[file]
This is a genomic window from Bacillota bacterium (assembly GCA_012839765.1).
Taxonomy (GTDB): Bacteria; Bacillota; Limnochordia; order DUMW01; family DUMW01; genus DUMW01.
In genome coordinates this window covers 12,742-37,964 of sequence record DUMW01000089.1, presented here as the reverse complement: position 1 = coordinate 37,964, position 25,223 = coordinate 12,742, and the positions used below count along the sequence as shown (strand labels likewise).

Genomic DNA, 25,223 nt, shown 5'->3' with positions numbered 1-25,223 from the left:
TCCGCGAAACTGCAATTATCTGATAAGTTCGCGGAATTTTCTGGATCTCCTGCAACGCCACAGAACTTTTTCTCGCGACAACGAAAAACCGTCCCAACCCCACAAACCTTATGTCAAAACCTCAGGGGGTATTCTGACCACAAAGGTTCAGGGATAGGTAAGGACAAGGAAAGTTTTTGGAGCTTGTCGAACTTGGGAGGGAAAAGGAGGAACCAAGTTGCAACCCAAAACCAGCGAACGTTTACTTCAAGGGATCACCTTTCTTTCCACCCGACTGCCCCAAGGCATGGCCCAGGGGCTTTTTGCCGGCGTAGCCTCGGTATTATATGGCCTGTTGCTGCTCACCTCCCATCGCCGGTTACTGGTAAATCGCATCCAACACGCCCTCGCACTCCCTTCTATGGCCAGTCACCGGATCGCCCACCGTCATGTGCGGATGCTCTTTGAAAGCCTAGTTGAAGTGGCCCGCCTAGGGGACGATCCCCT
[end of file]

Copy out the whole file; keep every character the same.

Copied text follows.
This is a genomic window from Bacillota bacterium (assembly GCA_012839765.1).
Taxonomy (GTDB): Bacteria; Bacillota; Limnochordia; order DUMW01; family DUMW01; genus DUMW01.
In genome coordinates this window covers 12,742-37,964 of sequence record DUMW01000089.1, presented here as the reverse complement: position 1 = coordinate 37,964, position 25,223 = coordinate 12,742, and the positions used below count along the sequence as shown (strand labels likewise).

Genomic DNA, 25,223 nt, shown 5'->3' with positions numbered 1-25,223 from the left:
TCCGCGAAACTGCAATTATCTGATAAGTTCGCGGAATTTTCTGGATCTCCTGCAACGCCACAGAACTTTTTCTCGCGACAACGAAAAACCGTCCCAACCCCACAAACCTTATGTCAAAACCTCAGGGGGTATTCTGACCACAAAGGTTCAGGGATAGGTAAGGACAAGGAAAGTTTTTGGAGCTTGTCGAACTTGGGAGGGAAAAGGAGGAACCAAGTTGCAACCCAAAACCAGCGAACGTTTACTTCAAGGGATCACCTTTCTTTCCACCCGACTGCCCCAAGGCATGGCCCAGGGGCTTTTTGCCGGCGTAGCCTCGGTATTATATGGCCTGTTGCTGCTCACCTCCCATCGCCGGTTACTGGTAAATCGCATCCAACACGCCCTCGCACTCCCTTCTATGGCCAGTCACCGGATCGCCCACCGTCATGTGCGGATGCTCTTTGAAAGCCTAGTTGAAGTGGCCCGCCTAGGGGACGATCCCCT